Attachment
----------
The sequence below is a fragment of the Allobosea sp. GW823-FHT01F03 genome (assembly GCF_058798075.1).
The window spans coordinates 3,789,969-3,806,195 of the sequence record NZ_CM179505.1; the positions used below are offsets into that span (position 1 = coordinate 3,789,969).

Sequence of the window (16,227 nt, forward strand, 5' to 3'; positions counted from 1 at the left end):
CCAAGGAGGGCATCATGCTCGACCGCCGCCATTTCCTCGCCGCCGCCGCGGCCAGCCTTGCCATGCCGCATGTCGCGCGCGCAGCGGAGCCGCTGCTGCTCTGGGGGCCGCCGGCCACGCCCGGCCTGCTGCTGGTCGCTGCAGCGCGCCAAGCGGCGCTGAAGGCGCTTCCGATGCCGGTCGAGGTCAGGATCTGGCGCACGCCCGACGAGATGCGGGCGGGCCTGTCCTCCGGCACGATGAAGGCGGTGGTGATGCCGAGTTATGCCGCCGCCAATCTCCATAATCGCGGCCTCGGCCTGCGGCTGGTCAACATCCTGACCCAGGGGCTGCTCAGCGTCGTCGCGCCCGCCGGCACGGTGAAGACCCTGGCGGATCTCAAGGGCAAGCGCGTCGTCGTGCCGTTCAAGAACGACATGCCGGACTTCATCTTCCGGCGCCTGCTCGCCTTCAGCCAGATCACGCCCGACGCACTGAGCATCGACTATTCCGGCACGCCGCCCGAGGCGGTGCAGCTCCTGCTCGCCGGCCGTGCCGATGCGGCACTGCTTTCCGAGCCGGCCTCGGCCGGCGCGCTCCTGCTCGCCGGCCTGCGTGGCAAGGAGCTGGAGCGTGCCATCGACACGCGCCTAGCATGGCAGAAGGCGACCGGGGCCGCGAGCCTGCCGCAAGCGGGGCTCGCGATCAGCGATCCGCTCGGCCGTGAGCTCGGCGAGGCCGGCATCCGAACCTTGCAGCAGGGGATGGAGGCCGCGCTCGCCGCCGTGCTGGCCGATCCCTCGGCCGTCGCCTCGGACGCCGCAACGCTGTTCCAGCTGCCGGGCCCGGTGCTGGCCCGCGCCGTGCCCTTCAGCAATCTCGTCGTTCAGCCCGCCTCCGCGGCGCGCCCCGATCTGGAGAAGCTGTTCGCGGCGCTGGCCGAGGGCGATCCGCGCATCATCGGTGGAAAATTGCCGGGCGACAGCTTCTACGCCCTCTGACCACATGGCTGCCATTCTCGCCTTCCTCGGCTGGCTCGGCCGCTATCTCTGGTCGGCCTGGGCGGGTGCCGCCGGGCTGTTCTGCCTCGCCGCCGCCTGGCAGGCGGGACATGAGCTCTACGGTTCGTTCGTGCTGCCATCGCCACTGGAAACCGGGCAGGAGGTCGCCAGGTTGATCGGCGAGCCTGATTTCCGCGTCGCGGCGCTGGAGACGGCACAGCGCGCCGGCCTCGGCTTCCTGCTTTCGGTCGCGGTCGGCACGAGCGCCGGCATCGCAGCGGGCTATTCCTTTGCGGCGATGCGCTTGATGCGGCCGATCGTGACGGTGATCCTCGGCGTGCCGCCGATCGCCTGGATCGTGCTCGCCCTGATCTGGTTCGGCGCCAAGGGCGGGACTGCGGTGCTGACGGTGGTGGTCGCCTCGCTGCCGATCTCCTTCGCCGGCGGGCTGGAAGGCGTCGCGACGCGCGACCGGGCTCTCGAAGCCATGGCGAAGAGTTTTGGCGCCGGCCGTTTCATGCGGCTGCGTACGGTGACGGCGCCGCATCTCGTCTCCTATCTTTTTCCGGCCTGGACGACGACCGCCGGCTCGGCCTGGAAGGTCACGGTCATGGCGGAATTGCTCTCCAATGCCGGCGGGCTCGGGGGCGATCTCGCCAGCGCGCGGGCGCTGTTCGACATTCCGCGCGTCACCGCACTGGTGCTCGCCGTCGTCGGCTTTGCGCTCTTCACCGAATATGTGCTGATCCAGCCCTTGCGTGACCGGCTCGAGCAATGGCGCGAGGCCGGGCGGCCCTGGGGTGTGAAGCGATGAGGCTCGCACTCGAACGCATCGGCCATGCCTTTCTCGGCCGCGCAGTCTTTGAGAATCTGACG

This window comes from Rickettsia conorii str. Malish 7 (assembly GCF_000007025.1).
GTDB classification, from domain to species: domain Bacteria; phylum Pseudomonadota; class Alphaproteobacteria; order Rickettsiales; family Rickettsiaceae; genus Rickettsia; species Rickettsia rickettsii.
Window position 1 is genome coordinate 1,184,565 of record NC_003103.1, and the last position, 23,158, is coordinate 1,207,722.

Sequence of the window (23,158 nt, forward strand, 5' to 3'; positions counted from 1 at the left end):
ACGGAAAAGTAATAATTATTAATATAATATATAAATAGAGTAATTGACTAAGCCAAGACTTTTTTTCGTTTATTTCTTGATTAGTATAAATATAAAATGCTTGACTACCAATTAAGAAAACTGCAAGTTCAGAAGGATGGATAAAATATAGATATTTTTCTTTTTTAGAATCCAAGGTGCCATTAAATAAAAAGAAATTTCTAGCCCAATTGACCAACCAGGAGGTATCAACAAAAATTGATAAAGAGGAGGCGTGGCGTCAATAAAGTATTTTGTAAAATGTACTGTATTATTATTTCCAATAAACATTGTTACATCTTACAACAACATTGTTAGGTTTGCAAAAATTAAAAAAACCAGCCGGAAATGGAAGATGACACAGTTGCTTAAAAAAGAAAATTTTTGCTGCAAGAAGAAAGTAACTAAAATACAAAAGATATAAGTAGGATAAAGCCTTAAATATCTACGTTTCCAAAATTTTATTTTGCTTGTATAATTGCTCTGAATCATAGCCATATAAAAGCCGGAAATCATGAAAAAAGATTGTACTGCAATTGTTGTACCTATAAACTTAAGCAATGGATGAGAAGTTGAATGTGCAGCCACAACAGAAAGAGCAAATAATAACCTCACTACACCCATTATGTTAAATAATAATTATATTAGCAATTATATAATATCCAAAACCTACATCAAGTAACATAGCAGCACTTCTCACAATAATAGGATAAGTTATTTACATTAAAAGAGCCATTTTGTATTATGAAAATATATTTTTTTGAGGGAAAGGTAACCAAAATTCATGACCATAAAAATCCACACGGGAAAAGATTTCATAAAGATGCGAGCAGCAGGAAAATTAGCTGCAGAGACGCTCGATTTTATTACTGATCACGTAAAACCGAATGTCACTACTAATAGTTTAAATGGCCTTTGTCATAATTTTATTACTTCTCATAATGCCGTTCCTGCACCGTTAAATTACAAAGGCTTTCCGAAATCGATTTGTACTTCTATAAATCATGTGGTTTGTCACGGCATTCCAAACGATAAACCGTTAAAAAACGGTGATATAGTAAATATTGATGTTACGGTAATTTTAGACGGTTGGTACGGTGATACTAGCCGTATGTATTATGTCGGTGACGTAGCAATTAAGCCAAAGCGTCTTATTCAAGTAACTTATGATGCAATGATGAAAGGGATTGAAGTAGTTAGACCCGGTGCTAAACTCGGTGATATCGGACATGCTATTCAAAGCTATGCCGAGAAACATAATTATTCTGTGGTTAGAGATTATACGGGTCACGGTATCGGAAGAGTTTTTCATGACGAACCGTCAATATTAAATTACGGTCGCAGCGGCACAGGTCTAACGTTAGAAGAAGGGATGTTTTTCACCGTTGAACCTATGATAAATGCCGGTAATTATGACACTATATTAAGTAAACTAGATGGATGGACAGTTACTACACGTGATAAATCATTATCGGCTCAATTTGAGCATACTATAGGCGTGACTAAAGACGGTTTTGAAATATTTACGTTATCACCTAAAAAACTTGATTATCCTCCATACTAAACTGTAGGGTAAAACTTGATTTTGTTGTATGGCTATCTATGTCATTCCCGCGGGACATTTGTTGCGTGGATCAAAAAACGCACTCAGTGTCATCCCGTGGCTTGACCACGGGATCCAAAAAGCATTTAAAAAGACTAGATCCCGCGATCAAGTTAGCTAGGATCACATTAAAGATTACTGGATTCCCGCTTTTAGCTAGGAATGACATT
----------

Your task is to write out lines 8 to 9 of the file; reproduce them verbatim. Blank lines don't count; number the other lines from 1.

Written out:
Sequence of the window (23,158 nt, forward strand, 5' to 3'; positions counted from 1 at the left end):
ACGGAAAAGTAATAATTATTAATATAATATATAAATAGAGTAATTGACTAAGCCAAGACTTTTTTTCGTTTATTTCTTGATTAGTATAAATATAAAATGCTTGACTACCAATTAAGAAAACTGCAAGTTCAGAAGGATGGATAAAATATAGATATTTTTCTTTTTTAGAATCCAAGGTGCCATTAAATAAAAAGAAATTTCTAGCCCAATTGACCAACCAGGAGGTATCAACAAAAATTGATAAAGAGGAGGCGTGGCGTCAATAAAGTATTTTGTAAAATGTACTGTATTATTATTTCCAATAAACATTGTTACATCTTACAACAACATTGTTAGGTTTGCAAAAATTAAAAAAACCAGCCGGAAATGGAAGATGACACAGTTGCTTAAAAAAGAAAATTTTTGCTGCAAGAAGAAAGTAACTAAAATACAAAAGATATAAGTAGGATAAAGCCTTAAATATCTACGTTTCCAAAATTTTATTTTGCTTGTATAATTGCTCTGAATCATAGCCATATAAAAGCCGGAAATCATGAAAAAAGATTGTACTGCAATTGTTGTACCTATAAACTTAAGCAATGGATGAGAAGTTGAATGTGCAGCCACAACAGAAAGAGCAAATAATAACCTCACTACACCCATTATGTTAAATAATAATTATATTAGCAATTATATAATATCCAAAACCTACATCAAGTAACATAGCAGCACTTCTCACAATAATAGGATAAGTTATTTACATTAAAAGAGCCATTTTGTATTATGAAAATATATTTTTTTGAGGGAAAGGTAACCAAAATTCATGACCATAAAAATCCACACGGGAAAAGATTTCATAAAGATGCGAGCAGCAGGAAAATTAGCTGCAGAGACGCTCGATTTTATTACTGATCACGTAAAACCGAATGTCACTACTAATAGTTTAAATGGCCTTTGTCATAATTTTATTACTTCTCATAATGCCGTTCCTGCACCGTTAAATTACAAAGGCTTTCCGAAATCGATTTGTACTTCTATAAATCATGTGGTTTGTCACGGCATTCCAAACGATAAACCGTTAAAAAACGGTGATATAGTAAATATTGATGTTACGGTAATTTTAGACGGTTGGTACGGTGATACTAGCCGTATGTATTATGTCGGTGACGTAGCAATTAAGCCAAAGCGTCTTATTCAAGTAACTTATGATGCAATGATGAAAGGGATTGAAGTAGTTAGACCCGGTGCTAAACTCGGTGATATCGGACATGCTATTCAAAGCTATGCCGAGAAACATAATTATTCTGTGGTTAGAGATTATACGGGTCACGGTATCGGAAGAGTTTTTCATGACGAACCGTCAATATTAAATTACGGTCGCAGCGGCACAGGTCTAACGTTAGAAGAAGGGATGTTTTTCACCGTTGAACCTATGATAAATGCCGGTAATTATGACACTATATTAAGTAAACTAGATGGATGGACAGTTACTACACGTGATAAATCATTATCGGCTCAATTTGAGCATACTATAGGCGTGACTAAAGACGGTTTTGAAATATTTACGTTATCACCTAAAAAACTTGATTATCCTCCATACTAAACTGTAGGGTAAAACTTGATTTTGTTGTATGGCTATCTATGTCATTCCCGCGGGACATTTGTTGCGTGGATCAAAAAACGCACTCAGTGTCATCCCGTGGCTTGACCACGGGATCCAAAAAGCATTTAAAAAGACTAGATCCCGCGATCAAGTTAGCTAGGATCACATTAAAGATTACTGGATTCCCGCTTTTAGCTAGGAATGACATT